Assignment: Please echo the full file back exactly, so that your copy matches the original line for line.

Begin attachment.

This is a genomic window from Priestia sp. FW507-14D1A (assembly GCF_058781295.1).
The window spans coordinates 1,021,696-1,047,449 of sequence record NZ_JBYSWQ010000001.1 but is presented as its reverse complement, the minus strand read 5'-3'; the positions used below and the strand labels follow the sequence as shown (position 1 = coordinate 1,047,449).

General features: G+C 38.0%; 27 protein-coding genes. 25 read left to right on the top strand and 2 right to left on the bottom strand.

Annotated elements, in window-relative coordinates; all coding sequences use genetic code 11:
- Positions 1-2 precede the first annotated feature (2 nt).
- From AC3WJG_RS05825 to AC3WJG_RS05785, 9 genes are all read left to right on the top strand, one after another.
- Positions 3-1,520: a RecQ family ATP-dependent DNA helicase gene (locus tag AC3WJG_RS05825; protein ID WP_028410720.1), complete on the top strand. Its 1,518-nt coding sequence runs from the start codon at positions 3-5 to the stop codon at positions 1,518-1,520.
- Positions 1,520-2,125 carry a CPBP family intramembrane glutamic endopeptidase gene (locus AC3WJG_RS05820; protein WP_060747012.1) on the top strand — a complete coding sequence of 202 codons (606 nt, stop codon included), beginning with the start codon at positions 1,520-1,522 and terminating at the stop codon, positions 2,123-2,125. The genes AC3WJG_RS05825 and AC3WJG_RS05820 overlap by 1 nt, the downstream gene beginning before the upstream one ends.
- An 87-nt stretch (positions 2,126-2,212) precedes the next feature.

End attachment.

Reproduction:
This is a genomic window from Priestia sp. FW507-14D1A (assembly GCF_058781295.1).
The window spans coordinates 1,021,696-1,047,449 of sequence record NZ_JBYSWQ010000001.1 but is presented as its reverse complement, the minus strand read 5'-3'; the positions used below and the strand labels follow the sequence as shown (position 1 = coordinate 1,047,449).

General features: G+C 38.0%; 27 protein-coding genes. 25 read left to right on the top strand and 2 right to left on the bottom strand.

Annotated elements, in window-relative coordinates; all coding sequences use genetic code 11:
- Positions 1-2 precede the first annotated feature (2 nt).
- From AC3WJG_RS05825 to AC3WJG_RS05785, 9 genes are all read left to right on the top strand, one after another.
- Positions 3-1,520: a RecQ family ATP-dependent DNA helicase gene (locus tag AC3WJG_RS05825; protein ID WP_028410720.1), complete on the top strand. Its 1,518-nt coding sequence runs from the start codon at positions 3-5 to the stop codon at positions 1,518-1,520.
- Positions 1,520-2,125 carry a CPBP family intramembrane glutamic endopeptidase gene (locus AC3WJG_RS05820; protein WP_060747012.1) on the top strand — a complete coding sequence of 202 codons (606 nt, stop codon included), beginning with the start codon at positions 1,520-1,522 and terminating at the stop codon, positions 2,123-2,125. The genes AC3WJG_RS05825 and AC3WJG_RS05820 overlap by 1 nt, the downstream gene beginning before the upstream one ends.
- An 87-nt stretch (positions 2,126-2,212) precedes the next feature.